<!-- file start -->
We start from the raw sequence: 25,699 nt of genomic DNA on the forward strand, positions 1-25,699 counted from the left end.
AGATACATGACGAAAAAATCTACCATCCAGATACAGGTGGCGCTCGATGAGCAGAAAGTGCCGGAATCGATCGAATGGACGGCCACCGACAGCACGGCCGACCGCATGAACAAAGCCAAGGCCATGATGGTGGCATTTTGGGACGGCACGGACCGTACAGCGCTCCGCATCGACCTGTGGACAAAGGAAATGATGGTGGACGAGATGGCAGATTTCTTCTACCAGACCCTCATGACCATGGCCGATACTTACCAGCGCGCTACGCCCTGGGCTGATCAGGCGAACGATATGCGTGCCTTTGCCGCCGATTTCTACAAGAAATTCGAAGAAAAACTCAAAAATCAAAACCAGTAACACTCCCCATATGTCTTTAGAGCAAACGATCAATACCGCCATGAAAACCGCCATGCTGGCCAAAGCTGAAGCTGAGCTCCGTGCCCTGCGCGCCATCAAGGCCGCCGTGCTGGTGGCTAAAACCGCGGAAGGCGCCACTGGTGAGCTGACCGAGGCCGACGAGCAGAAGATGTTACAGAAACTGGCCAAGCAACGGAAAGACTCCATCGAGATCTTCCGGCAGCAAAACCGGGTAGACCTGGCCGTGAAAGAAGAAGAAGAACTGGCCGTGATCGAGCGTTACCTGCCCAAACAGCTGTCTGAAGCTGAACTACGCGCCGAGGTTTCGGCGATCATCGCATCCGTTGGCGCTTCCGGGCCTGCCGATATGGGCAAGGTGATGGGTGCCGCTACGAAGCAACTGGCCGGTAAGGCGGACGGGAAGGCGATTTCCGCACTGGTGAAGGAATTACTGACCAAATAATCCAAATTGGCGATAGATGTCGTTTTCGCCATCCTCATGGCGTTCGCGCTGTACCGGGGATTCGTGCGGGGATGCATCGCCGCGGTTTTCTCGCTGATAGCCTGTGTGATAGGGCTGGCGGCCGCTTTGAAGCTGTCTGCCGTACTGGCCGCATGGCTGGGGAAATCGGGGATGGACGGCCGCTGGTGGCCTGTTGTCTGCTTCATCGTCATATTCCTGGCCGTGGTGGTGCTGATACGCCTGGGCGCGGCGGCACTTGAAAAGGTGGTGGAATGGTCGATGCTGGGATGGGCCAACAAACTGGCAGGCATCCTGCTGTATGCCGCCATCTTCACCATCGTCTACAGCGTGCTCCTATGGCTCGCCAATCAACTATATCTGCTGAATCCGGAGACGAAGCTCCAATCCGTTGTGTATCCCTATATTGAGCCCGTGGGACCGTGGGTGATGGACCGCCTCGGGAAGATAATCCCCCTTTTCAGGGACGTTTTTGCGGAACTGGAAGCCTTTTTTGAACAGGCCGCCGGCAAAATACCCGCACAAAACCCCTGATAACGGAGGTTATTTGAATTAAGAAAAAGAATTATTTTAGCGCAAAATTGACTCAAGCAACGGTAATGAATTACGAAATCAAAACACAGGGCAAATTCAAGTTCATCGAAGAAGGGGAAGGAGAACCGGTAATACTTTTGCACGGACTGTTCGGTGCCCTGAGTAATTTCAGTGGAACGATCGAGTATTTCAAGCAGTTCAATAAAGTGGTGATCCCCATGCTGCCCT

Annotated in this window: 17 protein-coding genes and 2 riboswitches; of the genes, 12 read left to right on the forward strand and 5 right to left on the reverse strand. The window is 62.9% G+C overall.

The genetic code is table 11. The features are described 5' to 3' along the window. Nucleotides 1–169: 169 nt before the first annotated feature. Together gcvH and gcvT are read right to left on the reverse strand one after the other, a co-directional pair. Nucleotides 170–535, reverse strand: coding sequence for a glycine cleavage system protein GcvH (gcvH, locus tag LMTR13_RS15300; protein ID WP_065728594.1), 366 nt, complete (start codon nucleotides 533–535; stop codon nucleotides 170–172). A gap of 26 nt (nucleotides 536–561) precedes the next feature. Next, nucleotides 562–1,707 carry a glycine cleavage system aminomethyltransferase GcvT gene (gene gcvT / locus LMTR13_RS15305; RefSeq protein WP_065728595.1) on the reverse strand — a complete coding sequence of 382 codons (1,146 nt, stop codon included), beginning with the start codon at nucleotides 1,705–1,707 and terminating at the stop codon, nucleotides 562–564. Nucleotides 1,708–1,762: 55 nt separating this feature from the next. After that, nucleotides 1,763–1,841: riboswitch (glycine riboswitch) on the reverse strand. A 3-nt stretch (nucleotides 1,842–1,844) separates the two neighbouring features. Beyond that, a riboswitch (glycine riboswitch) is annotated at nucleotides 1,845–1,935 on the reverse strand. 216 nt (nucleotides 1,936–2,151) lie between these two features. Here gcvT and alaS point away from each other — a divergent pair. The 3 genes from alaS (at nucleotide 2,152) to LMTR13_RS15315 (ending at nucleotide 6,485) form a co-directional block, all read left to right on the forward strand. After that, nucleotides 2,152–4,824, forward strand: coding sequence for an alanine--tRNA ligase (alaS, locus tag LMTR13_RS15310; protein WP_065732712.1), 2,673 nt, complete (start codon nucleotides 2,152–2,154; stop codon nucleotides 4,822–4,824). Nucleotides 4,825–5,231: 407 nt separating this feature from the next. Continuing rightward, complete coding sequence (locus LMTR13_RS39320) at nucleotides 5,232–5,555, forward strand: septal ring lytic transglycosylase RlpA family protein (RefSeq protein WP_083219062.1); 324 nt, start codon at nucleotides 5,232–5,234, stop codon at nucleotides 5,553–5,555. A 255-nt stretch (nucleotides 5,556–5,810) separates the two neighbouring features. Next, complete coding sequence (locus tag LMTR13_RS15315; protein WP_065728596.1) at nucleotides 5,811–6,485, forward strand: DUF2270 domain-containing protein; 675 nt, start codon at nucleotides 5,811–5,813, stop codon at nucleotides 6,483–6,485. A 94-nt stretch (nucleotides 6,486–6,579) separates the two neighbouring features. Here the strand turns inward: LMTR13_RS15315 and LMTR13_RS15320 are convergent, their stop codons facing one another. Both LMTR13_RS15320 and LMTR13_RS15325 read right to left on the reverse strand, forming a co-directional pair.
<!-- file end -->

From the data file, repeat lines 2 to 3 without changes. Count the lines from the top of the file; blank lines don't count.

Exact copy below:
AGATACATGACGAAAAAATCTACCATCCAGATACAGGTGGCGCTCGATGAGCAGAAAGTGCCGGAATCGATCGAATGGACGGCCACCGACAGCACGGCCGACCGCATGAACAAAGCCAAGGCCATGATGGTGGCATTTTGGGACGGCACGGACCGTACAGCGCTCCGCATCGACCTGTGGACAAAGGAAATGATGGTGGACGAGATGGCAGATTTCTTCTACCAGACCCTCATGACCATGGCCGATACTTACCAGCGCGCTACGCCCTGGGCTGATCAGGCGAACGATATGCGTGCCTTTGCCGCCGATTTCTACAAGAAATTCGAAGAAAAACTCAAAAATCAAAACCAGTAACACTCCCCATATGTCTTTAGAGCAAACGATCAATACCGCCATGAAAACCGCCATGCTGGCCAAAGCTGAAGCTGAGCTCCGTGCCCTGCGCGCCATCAAGGCCGCCGTGCTGGTGGCTAAAACCGCGGAAGGCGCCACTGGTGAGCTGACCGAGGCCGACGAGCAGAAGATGTTACAGAAACTGGCCAAGCAACGGAAAGACTCCATCGAGATCTTCCGGCAGCAAAACCGGGTAGACCTGGCCGTGAAAGAAGAAGAAGAACTGGCCGTGATCGAGCGTTACCTGCCCAAACAGCTGTCTGAAGCTGAACTACGCGCCGAGGTTTCGGCGATCATCGCATCCGTTGGCGCTTCCGGGCCTGCCGATATGGGCAAGGTGATGGGTGCCGCTACGAAGCAACTGGCCGGTAAGGCGGACGGGAAGGCGATTTCCGCACTGGTGAAGGAATTACTGACCAAATAATCCAAATTGGCGATAGATGTCGTTTTCGCCATCCTCATGGCGTTCGCGCTGTACCGGGGATTCGTGCGGGGATGCATCGCCGCGGTTTTCTCGCTGATAGCCTGTGTGATAGGGCTGGCGGCCGCTTTGAAGCTGTCTGCCGTACTGGCCGCATGGCTGGGGAAATCGGGGATGGACGGCCGCTGGTGGCCTGTTGTCTGCTTCATCGTCATATTCCTGGCCGTGGTGGTGCTGATACGCCTGGGCGCGGCGGCACTTGAAAAGGTGGTGGAATGGTCGATGCTGGGATGGGCCAACAAACTGGCAGGCATCCTGCTGTATGCCGCCATCTTCACCATCGTCTACAGCGTGCTCCTATGGCTCGCCAATCAACTATATCTGCTGAATCCGGAGACGAAGCTCCAATCCGTTGTGTATCCCTATATTGAGCCCGTGGGACCGTGGGTGATGGACCGCCTCGGGAAGATAATCCCCCTTTTCAGGGACGTTTTTGCGGAACTGGAAGCCTTTTTTGAACAGGCCGCCGGCAAAATACCCGCACAAAACCCCTGATAACGGAGGTTATTTGAATTAAGAAAAAGAATTATTTTAGCGCAAAATTGACTCAAGCAACGGTAATGAATTACGAAATCAAAACACAGGGCAAATTCAAGTTCATCGAAGAAGGGGAAGGAGAACCGGTAATACTTTTGCACGGACTGTTCGGTGCCCTGAGTAATTTCAGTGGAACGATCGAGTATTTCAAGCAGTTCAATAAAGTGGTGATCCCCATGCTGCCCT

Annotated in this window: 17 protein-coding genes and 2 riboswitches; of the genes, 12 read left to right on the forward strand and 5 right to left on the reverse strand. The window is 62.9% G+C overall.